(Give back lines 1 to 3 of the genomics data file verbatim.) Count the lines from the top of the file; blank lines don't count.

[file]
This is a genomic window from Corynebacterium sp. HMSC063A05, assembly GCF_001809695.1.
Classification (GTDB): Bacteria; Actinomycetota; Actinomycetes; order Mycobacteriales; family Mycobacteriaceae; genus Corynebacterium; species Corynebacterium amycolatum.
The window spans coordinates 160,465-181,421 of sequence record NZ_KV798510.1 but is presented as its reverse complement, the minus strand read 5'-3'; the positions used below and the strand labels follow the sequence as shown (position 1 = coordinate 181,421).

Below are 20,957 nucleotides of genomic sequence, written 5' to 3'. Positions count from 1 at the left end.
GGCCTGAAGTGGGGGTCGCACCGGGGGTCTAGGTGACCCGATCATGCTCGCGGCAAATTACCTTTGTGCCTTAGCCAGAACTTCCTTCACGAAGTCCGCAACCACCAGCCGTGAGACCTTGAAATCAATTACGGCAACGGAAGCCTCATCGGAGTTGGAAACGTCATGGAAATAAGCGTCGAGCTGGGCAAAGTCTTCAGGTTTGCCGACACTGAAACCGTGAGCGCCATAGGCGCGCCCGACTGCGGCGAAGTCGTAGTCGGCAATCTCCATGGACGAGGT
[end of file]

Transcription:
This is a genomic window from Corynebacterium sp. HMSC063A05, assembly GCF_001809695.1.
Classification (GTDB): Bacteria; Actinomycetota; Actinomycetes; order Mycobacteriales; family Mycobacteriaceae; genus Corynebacterium; species Corynebacterium amycolatum.
The window spans coordinates 160,465-181,421 of sequence record NZ_KV798510.1 but is presented as its reverse complement, the minus strand read 5'-3'; the positions used below and the strand labels follow the sequence as shown (position 1 = coordinate 181,421).